Mother's added pounds in pregnancy may raise child's risk for heart disease
THE QUESTION Might the weight a woman gains while pregnant affect her offspring's chances of becoming overweight or developing heart disease?
THIS STUDY analyzed data on 6,668 mother-and-child pairs, including information on the women's weight before and during pregnancy and medical information on the children through age 9. Children whose mothers gained more weight than recommended while pregnant were 73 percent more likely to be overweight or obese when they were 9 years old than were children whose mothers did not gain extra weight. They also had more cardiovascular risk factors -- including high blood pressure, a larger waist, more body fat, lower levels of "good" cholesterol and higher levels of inflammation markers in the blood such as C-reactive protein -- than the children whose mothers did not add too many pounds during pregnancy. The offspring of women who gained about a pound a week after the first trimester were especially likely to be overweight and face potential cardiovascular problems.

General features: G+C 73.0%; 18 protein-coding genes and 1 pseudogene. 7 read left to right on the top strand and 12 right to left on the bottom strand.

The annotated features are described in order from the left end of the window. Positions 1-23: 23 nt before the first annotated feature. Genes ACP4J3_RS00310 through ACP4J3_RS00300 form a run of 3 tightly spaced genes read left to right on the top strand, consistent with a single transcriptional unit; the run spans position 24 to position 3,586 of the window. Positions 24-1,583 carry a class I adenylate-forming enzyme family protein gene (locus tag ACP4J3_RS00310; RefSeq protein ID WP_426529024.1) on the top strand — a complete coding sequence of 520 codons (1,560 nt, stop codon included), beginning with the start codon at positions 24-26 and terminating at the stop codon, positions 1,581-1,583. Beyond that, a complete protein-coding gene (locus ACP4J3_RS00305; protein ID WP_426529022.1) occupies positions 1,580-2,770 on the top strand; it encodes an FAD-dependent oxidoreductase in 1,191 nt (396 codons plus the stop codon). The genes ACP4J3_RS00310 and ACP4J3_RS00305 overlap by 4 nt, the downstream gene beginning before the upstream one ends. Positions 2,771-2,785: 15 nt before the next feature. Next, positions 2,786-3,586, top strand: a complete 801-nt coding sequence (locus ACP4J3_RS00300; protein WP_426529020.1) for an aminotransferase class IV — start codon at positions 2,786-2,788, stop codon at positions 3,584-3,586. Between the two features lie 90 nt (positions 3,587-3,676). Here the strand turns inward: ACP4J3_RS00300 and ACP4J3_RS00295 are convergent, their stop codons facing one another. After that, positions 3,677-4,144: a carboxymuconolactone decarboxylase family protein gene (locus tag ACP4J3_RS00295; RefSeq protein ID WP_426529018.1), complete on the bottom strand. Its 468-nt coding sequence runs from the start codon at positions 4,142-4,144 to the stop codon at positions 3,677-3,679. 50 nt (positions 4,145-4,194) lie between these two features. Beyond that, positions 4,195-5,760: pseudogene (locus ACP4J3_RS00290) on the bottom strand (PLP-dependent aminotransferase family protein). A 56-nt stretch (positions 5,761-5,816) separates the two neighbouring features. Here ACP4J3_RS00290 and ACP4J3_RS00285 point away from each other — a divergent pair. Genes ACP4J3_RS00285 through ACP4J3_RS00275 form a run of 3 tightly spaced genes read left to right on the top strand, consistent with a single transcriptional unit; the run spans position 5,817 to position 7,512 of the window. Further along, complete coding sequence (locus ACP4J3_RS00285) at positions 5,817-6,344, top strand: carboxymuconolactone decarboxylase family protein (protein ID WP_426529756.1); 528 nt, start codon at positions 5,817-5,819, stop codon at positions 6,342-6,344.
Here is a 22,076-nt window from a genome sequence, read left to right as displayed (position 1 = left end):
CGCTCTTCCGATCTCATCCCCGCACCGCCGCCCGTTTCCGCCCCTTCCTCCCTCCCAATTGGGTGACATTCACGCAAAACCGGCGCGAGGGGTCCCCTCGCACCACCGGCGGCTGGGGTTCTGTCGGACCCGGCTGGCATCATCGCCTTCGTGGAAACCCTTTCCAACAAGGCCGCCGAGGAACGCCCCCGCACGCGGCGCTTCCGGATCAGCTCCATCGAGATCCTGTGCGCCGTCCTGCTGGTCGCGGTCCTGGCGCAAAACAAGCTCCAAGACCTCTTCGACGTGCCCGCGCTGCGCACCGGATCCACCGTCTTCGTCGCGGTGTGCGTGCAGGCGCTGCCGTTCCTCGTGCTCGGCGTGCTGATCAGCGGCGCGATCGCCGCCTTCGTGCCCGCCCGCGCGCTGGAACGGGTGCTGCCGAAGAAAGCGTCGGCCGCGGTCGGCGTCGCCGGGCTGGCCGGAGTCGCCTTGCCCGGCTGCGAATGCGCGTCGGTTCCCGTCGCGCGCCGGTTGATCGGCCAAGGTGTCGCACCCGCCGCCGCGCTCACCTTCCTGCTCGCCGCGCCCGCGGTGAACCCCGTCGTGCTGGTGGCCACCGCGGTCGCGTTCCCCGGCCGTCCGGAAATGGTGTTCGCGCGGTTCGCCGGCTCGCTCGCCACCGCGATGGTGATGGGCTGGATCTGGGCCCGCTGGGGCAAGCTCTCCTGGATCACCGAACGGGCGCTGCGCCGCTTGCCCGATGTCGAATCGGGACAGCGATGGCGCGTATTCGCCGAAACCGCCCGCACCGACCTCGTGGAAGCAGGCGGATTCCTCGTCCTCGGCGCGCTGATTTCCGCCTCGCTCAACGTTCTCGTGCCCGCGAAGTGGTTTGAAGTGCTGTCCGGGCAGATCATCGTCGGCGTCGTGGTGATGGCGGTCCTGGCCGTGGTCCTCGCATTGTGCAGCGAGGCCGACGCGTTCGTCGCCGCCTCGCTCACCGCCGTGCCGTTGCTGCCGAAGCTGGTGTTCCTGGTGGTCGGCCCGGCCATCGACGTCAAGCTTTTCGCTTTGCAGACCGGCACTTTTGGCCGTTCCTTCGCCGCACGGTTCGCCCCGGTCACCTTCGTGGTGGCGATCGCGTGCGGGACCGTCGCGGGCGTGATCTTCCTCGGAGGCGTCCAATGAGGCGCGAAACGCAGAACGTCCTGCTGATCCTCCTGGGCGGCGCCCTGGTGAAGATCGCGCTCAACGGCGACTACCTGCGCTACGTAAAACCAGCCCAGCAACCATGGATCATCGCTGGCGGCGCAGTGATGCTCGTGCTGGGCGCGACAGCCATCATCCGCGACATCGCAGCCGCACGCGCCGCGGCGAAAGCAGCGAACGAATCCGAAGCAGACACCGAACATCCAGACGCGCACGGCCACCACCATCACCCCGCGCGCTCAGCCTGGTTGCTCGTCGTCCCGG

WHO MAY BE AFFECTED? Pregnant women and their children. The Institute of Medicine guidelines for pregnancy weight, which were used in the study, call for women with a body mass index of less than 18.5 (considered underweight) to gain 28 to 40 pounds during pregnancy, those with a BMI of 18.5 to 24.9 (normal weight) to gain 25 to 35 pounds, those with a BMI of 25 to 29.9 (overweight) to gain 15 to 25 pounds and those with a BMI of 30 or more (obese) to gain 11 to 20 pounds.
CAVEATS The study included only full-term and single pregnancies, nearly all participants were white and just 7 percent were obese before becoming pregnant. Other factors could have affected the children's weight, including a genetic inclination toward weight gain or lifestyle factors passed from mother to child that can lead to added pounds.
FIND THIS STUDY June 1 issue of Circulation.
-- Linda Searing
The research described in Quick Study comes from credible, peer-reviewed journals. Nonetheless, conclusive evidence about a treatment's effectiveness is rarely found in a single study. Anyone considering changing or beginning treatment of any kind should consult with a physician.